The transition period for which the British and businesses can prepare will end on December 31. The UK will withdraw from the European Union on January 1, but before that, the EU and the UK have yet to agree on a number of issues. This mainly relates to the import and export of goods where procedures have to be followed, there are customs procedures and possibly duties imposed.
“In fact, nothing has changed compared to last year,” says farmer Aad Scheffers from Poeldijk, who exports about 30 to 40 percent of his plants to the UK. The farmer points to the fact that there is still no agreement between the UK and the European Union. The fear is now growing that this will not be there from 1 January. The result: chaos where cargo traffic stops and planes cannot land in London or European capitals.
According to the farmer in Westland, that mess has already begun. “The British are striking en masse, because no one knows what will happen after January 1. As a result, there are already huge traffic jams from trucks coming from Europe in the Calais Tunnel. The longer waiting time at customs is, of course, not good for my plants, which should be In the store it is as fresh as possible.
Additionally, the farmer faces contracts being served. For example, I have a deal with a large English retailer that had to deliver in the first week. Yesterday I got a call inquiring if it could be week 53, to avoid that date on January 1st. But Aad Plants aren’t ready for that at all. It should have three flowers on it; I won’t get over it. It takes a lot of research to find the right plants. But I’m talking about it, because I’m also not sure what to expect after December 31st. So I basically think: Gone Gone.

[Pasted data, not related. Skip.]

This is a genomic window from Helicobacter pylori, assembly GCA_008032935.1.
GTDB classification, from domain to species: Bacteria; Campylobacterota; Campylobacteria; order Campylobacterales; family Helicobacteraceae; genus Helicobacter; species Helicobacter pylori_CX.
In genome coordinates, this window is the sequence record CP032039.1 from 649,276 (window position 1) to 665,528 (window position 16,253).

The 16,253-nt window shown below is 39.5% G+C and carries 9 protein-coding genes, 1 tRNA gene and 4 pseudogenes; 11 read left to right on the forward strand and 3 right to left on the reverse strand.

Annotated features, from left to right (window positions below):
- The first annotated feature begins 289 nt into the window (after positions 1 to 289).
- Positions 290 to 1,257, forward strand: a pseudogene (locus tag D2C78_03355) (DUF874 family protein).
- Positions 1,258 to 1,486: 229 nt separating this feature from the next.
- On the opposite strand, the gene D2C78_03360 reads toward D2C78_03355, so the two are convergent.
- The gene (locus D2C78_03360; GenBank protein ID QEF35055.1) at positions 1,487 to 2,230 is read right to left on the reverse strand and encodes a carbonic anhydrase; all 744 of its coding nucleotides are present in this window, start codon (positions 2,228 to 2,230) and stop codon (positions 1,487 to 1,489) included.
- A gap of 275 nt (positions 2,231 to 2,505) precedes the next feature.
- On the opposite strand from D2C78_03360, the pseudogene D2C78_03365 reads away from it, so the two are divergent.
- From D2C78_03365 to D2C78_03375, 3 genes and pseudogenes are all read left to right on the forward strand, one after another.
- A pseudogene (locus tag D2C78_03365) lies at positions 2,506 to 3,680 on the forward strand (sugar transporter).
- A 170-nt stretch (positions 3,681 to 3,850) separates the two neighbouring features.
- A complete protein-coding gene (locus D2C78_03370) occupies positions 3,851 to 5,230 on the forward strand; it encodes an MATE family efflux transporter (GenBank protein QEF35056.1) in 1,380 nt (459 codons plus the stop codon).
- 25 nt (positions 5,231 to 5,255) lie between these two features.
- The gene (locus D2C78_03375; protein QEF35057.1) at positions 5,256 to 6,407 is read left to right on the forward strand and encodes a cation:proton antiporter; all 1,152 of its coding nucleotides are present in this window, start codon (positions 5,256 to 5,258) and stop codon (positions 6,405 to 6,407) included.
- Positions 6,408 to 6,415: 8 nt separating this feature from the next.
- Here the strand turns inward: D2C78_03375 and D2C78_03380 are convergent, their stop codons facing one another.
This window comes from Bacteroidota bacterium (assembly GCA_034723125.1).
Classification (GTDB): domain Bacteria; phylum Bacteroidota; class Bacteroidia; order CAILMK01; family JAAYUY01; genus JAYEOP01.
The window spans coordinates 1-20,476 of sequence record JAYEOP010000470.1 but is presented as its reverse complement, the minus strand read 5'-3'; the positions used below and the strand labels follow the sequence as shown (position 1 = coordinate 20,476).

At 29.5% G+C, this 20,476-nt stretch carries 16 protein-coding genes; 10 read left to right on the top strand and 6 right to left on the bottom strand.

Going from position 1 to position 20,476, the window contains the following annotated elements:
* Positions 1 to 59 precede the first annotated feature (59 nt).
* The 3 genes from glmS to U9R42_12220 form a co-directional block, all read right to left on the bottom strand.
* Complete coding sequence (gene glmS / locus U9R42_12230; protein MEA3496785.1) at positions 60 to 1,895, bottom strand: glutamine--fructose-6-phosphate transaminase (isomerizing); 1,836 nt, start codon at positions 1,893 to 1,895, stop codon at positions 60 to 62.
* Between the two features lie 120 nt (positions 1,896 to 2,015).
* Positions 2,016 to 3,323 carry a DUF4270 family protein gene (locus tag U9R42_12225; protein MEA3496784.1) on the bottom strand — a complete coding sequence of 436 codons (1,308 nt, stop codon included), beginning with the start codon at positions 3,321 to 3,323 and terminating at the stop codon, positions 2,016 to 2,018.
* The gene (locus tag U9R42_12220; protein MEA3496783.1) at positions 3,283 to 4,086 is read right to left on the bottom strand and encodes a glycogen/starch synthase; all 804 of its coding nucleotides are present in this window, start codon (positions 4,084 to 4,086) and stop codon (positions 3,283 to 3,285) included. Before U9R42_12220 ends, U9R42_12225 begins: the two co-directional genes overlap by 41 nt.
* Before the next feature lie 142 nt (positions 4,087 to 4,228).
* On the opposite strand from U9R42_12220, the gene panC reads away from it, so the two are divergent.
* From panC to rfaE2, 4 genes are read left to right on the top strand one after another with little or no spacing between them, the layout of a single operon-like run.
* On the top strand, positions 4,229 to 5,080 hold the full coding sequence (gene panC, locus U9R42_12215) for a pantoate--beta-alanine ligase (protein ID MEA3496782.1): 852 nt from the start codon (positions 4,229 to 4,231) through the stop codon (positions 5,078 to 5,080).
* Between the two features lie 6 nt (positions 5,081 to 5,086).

The farmer mainly fears his sales to England will drop. I fear this for two reasons. First, I anticipate problems due to all kinds of tight customs rules. On the other hand, because the products stay in the car for a long time. But it also applies: if the paperwork is not in order, your products simply will not enter England.
In addition, I hold my heart for what will happen to the British pound. If I start to decline, my plants will be much more expensive and that will undoubtedly have consequences for my sales. The world is big, so of course we’ll look for other sales niches, but it won’t be one, two, or three.
However, there are also Westland farmers who are more positive about Brexit. Lugt Lisianthus in the movie Monster, for example. “We export 15 percent to England,” says Marcel van der Lugt. This is seriously much. But we expect it to stay that way. The export process will take a little longer in the first months and there will be adjustments in procedures, but I don’t think people will end up purchasing fewer flowers.
Lugt Lisanthus has the advantage that it sells a fairly exclusive product. “There may be more uncertainty for other farmers,” Marcel admits. Aad Scheffers particularly hopes there will soon be clarity: bargain or no deal. Because we still do not know anything. I can really get excited about that. They leave the people directly involved insecure for too long.
The coming days will be crucial for Britain’s exit from the European Union. The European Commission president sees another path to the Brexit deal. According to Ursula von der Leyen, this path is very narrow. She stressed that the coming days will be crucial in negotiations on future relations between the European Union and the United Kingdom.
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